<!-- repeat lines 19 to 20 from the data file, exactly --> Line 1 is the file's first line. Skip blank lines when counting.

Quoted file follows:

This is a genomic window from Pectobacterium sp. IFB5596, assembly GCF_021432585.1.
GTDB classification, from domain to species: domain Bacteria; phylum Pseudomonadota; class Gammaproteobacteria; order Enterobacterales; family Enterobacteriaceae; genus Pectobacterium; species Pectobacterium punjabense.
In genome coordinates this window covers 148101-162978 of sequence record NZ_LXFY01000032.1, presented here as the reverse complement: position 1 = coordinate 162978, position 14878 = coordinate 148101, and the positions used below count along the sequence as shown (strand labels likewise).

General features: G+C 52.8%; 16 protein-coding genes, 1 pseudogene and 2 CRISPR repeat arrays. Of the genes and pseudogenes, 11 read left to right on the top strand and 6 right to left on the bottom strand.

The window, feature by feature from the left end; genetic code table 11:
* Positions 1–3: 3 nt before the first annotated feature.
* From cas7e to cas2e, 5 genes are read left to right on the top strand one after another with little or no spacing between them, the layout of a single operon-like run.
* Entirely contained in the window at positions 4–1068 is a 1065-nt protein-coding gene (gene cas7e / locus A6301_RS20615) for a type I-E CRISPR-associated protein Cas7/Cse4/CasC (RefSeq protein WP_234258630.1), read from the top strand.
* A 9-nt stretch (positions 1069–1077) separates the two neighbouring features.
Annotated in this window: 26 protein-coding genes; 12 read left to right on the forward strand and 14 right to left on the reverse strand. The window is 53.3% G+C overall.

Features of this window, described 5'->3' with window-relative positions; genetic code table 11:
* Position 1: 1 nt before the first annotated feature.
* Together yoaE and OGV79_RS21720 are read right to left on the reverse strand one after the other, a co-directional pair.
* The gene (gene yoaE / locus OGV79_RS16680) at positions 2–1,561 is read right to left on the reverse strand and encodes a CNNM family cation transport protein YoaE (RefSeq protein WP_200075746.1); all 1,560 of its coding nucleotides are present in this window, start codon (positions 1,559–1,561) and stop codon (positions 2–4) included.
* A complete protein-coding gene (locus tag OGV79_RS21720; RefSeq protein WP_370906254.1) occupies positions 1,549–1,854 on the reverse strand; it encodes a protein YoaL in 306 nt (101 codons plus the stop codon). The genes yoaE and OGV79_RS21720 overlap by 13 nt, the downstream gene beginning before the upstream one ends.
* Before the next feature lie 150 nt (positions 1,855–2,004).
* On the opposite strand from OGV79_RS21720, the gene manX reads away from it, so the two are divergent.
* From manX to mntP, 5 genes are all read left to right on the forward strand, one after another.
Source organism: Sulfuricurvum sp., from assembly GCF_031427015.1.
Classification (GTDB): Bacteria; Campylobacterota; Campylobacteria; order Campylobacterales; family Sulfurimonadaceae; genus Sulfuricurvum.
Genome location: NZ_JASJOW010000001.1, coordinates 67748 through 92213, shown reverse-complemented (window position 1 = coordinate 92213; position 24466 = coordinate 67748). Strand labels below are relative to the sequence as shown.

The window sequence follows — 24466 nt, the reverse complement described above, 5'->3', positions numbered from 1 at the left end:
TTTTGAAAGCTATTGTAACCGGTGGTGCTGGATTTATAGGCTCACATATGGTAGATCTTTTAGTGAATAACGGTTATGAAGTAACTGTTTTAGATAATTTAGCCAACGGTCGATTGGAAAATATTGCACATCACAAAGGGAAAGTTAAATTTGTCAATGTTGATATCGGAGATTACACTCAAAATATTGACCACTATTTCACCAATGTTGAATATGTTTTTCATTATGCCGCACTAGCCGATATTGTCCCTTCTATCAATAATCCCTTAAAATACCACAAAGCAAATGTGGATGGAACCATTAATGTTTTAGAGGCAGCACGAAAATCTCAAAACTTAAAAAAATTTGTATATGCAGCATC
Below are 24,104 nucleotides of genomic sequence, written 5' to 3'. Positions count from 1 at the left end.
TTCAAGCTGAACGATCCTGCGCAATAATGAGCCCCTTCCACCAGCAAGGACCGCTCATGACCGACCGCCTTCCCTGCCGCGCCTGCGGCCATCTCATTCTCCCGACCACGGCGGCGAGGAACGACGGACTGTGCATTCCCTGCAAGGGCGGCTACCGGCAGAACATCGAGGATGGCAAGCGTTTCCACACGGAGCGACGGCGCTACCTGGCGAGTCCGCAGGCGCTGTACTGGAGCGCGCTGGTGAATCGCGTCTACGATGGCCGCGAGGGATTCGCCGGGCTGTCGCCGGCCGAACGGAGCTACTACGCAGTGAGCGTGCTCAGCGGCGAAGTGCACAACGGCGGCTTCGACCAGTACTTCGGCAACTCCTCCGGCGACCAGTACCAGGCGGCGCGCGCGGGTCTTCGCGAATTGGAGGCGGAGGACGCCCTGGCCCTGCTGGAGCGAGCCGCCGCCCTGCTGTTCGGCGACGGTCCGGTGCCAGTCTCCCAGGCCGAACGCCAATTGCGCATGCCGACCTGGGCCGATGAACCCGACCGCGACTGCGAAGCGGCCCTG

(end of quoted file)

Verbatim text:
Source organism: Sulfuricurvum sp., from assembly GCF_031427015.1.
Classification (GTDB): Bacteria; Campylobacterota; Campylobacteria; order Campylobacterales; family Sulfurimonadaceae; genus Sulfuricurvum.